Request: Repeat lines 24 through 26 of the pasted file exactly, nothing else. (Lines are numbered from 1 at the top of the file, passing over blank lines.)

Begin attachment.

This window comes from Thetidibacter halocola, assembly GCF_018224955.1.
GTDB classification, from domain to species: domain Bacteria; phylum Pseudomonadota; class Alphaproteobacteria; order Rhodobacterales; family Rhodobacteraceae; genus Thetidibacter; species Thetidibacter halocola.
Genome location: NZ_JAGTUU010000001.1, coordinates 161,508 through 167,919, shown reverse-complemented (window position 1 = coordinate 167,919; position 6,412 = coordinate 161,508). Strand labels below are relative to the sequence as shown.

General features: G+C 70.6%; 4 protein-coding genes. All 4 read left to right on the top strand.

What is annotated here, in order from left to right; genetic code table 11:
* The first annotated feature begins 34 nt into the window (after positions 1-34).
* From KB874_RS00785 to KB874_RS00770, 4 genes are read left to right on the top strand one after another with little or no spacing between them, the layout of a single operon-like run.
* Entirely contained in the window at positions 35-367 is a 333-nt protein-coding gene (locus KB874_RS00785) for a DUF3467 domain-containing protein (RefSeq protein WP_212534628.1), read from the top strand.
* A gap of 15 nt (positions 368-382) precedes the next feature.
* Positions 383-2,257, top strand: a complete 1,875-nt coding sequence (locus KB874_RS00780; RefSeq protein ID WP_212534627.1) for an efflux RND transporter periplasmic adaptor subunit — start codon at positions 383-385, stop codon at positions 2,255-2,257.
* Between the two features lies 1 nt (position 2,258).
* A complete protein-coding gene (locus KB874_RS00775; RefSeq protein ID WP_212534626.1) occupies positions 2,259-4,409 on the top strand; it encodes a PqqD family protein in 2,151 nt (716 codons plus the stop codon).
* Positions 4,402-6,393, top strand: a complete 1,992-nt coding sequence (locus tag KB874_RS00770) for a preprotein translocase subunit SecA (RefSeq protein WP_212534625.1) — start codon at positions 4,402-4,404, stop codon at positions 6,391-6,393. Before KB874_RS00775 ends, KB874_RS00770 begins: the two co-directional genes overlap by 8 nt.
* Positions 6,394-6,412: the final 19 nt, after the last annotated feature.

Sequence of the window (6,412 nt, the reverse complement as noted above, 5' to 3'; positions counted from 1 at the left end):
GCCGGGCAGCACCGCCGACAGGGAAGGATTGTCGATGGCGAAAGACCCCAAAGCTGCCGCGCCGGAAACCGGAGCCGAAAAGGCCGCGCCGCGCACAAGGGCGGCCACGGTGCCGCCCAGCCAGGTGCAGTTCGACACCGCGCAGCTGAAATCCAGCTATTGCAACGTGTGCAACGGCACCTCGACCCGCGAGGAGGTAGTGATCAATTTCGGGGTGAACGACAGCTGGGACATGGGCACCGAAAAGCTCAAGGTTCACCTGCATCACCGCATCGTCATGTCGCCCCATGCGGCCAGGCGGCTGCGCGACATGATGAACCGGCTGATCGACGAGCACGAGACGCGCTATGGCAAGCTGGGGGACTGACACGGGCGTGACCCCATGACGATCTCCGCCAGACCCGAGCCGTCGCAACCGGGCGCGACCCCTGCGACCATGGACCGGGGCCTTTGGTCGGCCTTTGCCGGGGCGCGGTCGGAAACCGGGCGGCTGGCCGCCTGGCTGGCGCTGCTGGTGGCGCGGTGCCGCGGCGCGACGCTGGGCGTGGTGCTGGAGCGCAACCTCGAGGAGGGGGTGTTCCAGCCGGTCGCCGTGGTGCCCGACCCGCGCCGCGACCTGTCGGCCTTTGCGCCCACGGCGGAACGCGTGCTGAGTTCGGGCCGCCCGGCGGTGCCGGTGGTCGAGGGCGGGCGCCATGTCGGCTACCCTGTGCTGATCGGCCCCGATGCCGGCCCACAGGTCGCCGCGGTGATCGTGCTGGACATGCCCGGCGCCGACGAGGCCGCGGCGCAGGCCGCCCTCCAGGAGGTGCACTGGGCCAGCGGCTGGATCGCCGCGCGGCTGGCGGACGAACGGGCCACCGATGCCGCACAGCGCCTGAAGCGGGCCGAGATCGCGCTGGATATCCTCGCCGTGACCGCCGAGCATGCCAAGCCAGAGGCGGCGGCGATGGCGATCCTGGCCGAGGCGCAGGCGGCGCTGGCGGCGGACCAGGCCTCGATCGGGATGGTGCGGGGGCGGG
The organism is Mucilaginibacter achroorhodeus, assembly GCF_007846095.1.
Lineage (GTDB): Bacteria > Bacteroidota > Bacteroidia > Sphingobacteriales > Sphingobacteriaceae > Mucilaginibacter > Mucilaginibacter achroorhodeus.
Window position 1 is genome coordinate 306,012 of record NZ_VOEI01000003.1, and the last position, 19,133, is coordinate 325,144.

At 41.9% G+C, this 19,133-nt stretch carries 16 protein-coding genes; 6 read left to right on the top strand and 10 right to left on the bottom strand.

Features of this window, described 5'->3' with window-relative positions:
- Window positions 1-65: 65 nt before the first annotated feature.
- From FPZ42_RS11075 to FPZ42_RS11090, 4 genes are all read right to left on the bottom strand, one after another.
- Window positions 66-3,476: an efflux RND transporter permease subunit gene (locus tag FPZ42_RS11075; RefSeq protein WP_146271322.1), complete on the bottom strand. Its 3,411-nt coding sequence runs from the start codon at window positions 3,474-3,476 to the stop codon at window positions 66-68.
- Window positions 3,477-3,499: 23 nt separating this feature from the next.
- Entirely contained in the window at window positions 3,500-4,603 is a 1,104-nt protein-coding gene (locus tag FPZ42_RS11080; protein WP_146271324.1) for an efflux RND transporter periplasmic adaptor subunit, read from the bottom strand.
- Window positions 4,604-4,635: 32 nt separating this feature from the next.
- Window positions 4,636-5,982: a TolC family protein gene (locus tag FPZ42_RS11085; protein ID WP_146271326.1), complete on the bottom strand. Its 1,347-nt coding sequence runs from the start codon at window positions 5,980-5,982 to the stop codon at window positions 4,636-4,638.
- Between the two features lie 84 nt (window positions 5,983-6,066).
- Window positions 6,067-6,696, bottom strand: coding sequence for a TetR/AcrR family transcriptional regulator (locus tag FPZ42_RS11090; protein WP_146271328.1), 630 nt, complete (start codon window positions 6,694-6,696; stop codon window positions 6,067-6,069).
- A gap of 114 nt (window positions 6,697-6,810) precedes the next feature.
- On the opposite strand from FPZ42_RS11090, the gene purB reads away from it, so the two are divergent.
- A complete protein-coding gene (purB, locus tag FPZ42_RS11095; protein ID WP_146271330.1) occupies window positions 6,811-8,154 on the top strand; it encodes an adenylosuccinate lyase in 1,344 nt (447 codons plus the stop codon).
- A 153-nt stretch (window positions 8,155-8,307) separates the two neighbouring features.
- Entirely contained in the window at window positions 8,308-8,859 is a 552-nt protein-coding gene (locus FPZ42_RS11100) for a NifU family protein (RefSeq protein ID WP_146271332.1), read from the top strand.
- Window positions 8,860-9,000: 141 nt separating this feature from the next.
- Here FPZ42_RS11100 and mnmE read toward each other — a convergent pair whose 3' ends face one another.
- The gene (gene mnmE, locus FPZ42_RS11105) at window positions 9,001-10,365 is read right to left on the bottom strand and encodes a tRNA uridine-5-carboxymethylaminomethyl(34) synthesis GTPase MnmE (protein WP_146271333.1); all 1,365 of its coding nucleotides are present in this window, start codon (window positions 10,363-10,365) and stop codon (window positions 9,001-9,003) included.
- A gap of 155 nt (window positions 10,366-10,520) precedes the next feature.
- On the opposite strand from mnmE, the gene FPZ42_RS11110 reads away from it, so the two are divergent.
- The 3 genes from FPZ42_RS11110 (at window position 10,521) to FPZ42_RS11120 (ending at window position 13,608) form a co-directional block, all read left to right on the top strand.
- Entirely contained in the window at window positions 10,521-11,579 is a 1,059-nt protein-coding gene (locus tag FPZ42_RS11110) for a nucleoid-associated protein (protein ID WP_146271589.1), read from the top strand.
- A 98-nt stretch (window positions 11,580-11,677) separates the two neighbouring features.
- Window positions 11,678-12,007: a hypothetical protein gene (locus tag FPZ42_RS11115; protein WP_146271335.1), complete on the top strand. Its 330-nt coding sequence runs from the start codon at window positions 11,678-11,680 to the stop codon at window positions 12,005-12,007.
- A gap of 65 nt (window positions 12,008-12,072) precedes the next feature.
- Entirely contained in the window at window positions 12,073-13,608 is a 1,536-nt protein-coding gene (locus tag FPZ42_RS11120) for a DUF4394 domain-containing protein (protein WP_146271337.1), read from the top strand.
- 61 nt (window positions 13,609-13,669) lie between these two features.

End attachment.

- Window positions 66-3,476: an efflux RND transporter permease subunit gene (locus tag FPZ42_RS11075; RefSeq protein WP_146271322.1), complete on the bottom strand. Its 3,411-nt coding sequence runs from the start codon at window positions 3,474-3,476 to the stop codon at window positions 66-68.
- Window positions 3,477-3,499: 23 nt separating this feature from the next.
- Entirely contained in the window at window positions 3,500-4,603 is a 1,104-nt protein-coding gene (locus tag FPZ42_RS11080; protein WP_146271324.1) for an efflux RND transporter periplasmic adaptor subunit, read from the bottom strand.